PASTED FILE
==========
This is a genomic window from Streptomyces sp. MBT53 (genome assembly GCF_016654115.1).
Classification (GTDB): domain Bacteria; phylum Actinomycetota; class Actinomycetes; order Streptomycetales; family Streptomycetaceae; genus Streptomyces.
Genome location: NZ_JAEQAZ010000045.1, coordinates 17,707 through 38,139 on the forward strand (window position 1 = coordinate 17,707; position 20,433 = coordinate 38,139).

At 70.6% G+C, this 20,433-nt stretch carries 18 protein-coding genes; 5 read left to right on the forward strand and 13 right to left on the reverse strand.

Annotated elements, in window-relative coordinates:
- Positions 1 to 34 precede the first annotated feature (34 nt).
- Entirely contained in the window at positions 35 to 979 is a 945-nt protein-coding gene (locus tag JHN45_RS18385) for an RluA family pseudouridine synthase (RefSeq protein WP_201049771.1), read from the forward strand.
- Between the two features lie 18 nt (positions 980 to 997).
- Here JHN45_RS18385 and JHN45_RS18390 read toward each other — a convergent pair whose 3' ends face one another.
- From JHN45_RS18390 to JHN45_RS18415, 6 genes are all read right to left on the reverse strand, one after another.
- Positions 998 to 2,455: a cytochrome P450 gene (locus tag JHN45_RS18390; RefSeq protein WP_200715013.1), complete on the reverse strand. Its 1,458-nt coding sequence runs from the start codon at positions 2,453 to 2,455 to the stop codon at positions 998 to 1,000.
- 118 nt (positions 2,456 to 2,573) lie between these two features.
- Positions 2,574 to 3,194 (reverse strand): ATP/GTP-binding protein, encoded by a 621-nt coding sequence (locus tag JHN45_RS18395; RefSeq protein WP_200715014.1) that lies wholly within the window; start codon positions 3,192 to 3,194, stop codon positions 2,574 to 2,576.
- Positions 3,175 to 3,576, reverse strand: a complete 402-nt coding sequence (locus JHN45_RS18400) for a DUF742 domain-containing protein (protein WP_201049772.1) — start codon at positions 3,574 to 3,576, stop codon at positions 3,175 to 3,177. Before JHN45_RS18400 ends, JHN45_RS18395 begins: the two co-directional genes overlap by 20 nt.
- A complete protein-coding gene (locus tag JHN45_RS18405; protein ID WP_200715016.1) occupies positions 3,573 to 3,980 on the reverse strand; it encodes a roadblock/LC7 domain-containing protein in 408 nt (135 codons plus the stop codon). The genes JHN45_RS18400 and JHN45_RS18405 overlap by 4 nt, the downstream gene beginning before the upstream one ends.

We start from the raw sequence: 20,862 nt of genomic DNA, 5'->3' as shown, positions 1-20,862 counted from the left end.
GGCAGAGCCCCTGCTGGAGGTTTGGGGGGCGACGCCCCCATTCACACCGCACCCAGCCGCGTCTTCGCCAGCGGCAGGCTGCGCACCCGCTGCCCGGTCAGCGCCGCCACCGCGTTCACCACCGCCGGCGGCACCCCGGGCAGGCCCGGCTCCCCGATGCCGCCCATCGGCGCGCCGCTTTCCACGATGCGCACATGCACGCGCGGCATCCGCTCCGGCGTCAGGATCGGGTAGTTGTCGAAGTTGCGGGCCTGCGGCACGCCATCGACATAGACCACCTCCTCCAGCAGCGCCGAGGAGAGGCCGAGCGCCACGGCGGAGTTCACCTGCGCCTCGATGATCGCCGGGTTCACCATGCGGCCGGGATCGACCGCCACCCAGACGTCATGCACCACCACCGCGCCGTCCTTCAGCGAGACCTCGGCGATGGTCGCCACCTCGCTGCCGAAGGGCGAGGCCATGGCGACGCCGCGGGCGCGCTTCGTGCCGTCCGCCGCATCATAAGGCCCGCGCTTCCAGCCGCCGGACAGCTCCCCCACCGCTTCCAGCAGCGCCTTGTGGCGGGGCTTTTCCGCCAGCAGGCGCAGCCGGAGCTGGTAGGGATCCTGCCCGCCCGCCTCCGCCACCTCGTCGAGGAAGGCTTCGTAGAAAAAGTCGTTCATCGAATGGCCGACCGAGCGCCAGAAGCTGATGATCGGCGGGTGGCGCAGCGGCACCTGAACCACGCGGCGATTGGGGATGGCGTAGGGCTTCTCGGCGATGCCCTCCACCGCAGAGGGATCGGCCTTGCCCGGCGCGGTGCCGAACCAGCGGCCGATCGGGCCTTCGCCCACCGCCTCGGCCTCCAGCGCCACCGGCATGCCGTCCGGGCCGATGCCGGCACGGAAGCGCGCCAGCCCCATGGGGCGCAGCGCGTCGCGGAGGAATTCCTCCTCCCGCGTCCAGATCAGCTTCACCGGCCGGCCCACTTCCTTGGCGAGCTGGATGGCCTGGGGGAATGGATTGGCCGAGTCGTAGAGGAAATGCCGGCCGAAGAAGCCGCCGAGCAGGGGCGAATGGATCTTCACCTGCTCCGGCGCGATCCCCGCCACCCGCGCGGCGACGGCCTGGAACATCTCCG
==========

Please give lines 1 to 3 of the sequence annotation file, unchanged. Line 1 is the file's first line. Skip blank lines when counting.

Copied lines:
This is a genomic window from Streptomyces sp. MBT53 (genome assembly GCF_016654115.1).
Classification (GTDB): domain Bacteria; phylum Actinomycetota; class Actinomycetes; order Streptomycetales; family Streptomycetaceae; genus Streptomyces.
Genome location: NZ_JAEQAZ010000045.1, coordinates 17,707 through 38,139 on the forward strand (window position 1 = coordinate 17,707; position 20,433 = coordinate 38,139).